Variations on the Double-Breasted Jacket: Buttons, Wrap and Lapel Width


The double-breasted suit goes in and out of fashion, and while it has not been a part of mainstream fashion since the early 1990s, it is currently popular with a more fashion-forward crowd. With two columns of buttons compared to the single-breasted jacket’s one, the double-breasted jacket has extra variables that define its style.

This article will not be covering aspects of jackets that do not specifically have to do with a double-breasted jacket. Shoulders, drape, waist suppression and lapel shape all have a significant impact on the look of a double-breasted jacket, but they are not unique to the double-breasted jacket as the number and arrangement of buttons, the wrap and the lapel width.

Primary Buttoning Styles

Figure 1—Primary double-breasted buttoning styles. 1A: Button two, show three (6×2). 1B: Button one, show two (4×1). 1C: Button three, show three (6×3).

The double-breasted jacket is primarily defined by not only how many buttons it fastens with, but also by how many decorative show buttons it has. The buttoning style is determined by the number of fastening buttons on the wearer’s right, and the number of show buttons is determined by the total number of buttons on the wearer’s left. For example, a double-breasted jacket that has a total of six buttons, with two that are able to fasten on the right and three decorative buttons down the left side is called a “button two, show three”. This style may also be called a “6×2”, which means there are total of six buttons and two buttons on the right side that can fasten. The number of fastening buttons on a double-breasted jacket are counted only on the right side and do not count the buttons on the opposite side too. A double-breasted jacket has show buttons on the wearer’s left for symmetry.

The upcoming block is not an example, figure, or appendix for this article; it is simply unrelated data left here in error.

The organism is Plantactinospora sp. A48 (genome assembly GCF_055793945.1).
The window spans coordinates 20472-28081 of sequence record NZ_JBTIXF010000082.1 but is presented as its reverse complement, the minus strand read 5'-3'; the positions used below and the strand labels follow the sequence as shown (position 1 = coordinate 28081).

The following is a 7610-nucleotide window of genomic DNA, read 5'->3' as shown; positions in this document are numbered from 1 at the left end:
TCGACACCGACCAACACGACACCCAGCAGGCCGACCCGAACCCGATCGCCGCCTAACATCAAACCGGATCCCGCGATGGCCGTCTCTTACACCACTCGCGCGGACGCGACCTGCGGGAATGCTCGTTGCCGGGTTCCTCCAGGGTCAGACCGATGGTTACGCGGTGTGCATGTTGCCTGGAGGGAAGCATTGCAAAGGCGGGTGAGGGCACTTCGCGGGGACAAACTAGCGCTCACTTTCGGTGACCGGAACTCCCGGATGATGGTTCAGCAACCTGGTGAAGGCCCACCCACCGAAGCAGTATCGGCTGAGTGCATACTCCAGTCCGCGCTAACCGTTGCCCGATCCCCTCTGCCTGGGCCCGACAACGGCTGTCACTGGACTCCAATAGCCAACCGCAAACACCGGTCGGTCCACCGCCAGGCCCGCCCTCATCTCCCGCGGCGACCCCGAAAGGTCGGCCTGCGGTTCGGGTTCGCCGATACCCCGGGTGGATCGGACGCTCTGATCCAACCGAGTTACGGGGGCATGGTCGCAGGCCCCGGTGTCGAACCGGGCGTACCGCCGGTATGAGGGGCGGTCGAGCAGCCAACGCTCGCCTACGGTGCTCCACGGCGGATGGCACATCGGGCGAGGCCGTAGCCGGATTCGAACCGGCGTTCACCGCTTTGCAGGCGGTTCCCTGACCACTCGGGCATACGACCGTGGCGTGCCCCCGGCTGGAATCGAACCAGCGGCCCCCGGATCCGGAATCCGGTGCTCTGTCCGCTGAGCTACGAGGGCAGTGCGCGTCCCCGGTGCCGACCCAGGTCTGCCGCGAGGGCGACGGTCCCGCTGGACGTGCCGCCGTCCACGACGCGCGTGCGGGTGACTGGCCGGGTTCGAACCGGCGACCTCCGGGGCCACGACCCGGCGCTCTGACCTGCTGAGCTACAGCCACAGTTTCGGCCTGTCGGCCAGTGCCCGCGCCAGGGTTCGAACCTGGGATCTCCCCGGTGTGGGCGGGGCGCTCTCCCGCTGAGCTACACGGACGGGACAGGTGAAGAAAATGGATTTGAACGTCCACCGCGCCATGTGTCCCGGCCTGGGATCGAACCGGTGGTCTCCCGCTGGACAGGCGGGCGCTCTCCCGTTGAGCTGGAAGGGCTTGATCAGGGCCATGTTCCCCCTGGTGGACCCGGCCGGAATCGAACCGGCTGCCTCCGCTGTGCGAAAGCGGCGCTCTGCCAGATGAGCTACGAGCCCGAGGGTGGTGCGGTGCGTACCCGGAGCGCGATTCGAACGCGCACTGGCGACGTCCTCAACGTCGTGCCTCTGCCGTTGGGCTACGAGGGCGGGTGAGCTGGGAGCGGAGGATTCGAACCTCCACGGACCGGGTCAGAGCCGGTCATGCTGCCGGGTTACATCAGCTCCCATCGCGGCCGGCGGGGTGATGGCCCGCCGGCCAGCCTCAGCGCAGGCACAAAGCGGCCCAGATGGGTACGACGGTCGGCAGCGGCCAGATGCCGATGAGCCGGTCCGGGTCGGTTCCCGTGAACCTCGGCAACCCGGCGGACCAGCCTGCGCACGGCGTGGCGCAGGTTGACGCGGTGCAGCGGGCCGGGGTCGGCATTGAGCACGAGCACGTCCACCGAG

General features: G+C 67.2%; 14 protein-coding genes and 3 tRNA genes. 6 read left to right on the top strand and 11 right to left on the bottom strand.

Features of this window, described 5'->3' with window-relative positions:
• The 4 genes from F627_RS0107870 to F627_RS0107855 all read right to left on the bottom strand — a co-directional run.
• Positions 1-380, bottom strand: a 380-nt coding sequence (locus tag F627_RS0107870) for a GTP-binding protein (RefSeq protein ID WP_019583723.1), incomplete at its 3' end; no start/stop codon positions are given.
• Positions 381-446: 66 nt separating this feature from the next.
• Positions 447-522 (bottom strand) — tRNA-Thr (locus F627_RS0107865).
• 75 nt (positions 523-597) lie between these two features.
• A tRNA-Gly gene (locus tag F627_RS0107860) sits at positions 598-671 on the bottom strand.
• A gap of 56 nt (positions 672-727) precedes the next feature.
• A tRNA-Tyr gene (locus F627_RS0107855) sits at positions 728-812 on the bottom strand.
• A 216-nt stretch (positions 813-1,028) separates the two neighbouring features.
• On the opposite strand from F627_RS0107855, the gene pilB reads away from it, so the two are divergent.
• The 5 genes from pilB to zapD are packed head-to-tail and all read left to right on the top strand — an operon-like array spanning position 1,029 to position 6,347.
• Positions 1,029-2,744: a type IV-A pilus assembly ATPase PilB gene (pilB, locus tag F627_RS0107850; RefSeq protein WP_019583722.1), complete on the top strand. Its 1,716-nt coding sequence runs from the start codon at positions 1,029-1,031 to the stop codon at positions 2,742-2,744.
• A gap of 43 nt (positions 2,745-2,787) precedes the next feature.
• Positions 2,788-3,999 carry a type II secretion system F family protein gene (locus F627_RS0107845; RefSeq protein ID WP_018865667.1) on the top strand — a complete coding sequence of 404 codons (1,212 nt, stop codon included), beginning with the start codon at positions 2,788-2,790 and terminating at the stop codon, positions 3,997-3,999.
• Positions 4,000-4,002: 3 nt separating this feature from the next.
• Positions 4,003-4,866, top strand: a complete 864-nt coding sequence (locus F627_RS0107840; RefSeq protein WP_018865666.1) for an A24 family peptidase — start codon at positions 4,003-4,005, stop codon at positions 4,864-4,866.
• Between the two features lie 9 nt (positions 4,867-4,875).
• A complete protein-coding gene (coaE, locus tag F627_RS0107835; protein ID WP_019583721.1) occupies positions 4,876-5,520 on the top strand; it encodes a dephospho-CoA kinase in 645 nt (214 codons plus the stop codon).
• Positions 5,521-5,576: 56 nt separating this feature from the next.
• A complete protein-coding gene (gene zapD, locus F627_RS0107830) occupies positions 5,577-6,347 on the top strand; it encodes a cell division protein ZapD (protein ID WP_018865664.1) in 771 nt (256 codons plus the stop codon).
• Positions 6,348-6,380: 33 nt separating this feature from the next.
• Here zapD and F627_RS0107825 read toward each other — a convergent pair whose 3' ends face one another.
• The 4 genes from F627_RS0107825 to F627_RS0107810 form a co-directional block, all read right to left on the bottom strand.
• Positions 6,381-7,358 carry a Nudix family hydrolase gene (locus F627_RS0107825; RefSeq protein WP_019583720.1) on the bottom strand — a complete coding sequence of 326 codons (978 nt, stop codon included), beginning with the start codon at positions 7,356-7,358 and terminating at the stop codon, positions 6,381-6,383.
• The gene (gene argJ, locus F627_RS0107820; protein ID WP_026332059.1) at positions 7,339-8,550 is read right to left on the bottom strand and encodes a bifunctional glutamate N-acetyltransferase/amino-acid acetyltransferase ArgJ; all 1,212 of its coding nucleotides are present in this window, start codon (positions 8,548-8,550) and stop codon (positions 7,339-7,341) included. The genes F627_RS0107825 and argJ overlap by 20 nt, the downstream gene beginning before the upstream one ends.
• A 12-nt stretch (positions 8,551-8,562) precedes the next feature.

Like single-breasted jackets, double-breasted jackets may fasten with any number of buttons. One and two fastening buttons are most common, but three and four fastening buttons are also traditional styles. The following styles are the primary styles of double-breasted jackets that fasten with two, one and three buttons, respectively. These are also the double-breasted styles that James Bond wears.

1A. Button Two, Show Three (6×2)

The 6×2 double-breasted jacket is the standard for a double-breasted jacket. This is the most traditional, most popular and most timeless of all double-breasted jacket styles. It works for suits, blazers, dinner jackets and dressier overcoats.

Roger Moore wearing a classic button two, show three suit by Cyril Castle in The Man with the Golden Gun

This is also the most balanced of all double-breasted styles. The top of the two fastening buttons is placed at the waist to draw in the jacket at the narrowest part, while buttons are placed below and above the waist for balance. When there is only one row of two buttons at the waistline, the buttons are in an unflattering horizontal line. When a second row of two buttons is added below the waist, the jacket looks bottom-heavy. So a row of vestigial buttons above the waist are added. The buttons are placed further apart that the fastening buttons to follow the V-shape of the opening and to make the waist look smaller. The buttons placed further apart at the top also mimic how a jacket would spread open if the top buttons were aligned with the rest to be able to fasten (a 6×3 configuration) but left unfastened.

The top button of the fastening two may be fastened, or both buttons may be fastened. With a soft construction, the jacket may also be fastened only at the bottom button if the lapels can roll over the top button.

1B. Button One, Show Two (4×1)

This classic style removes the bottom row of buttons from the 6×2 and the remaining buttons are usually lowered so that the jacket buttons below the waist. Sometimes the bottom row is left at the waist, which can make the jacket look top-heavy but fasten at a more natural place. By placing the bottom row of buttons below the waist, the jacket looks more balanced and the lapel line is lengthened for a more flattering look. But a lower button stance looks more relaxed and will place less emphasis on the waist because the buttons will not be at the narrowest part of the body. A button stance that is too low can make the jacket, along with the wearer, look saggy.

Roger Moore wearing a button one, show two dinner jacket by Douglas Hayward in A View to a Kill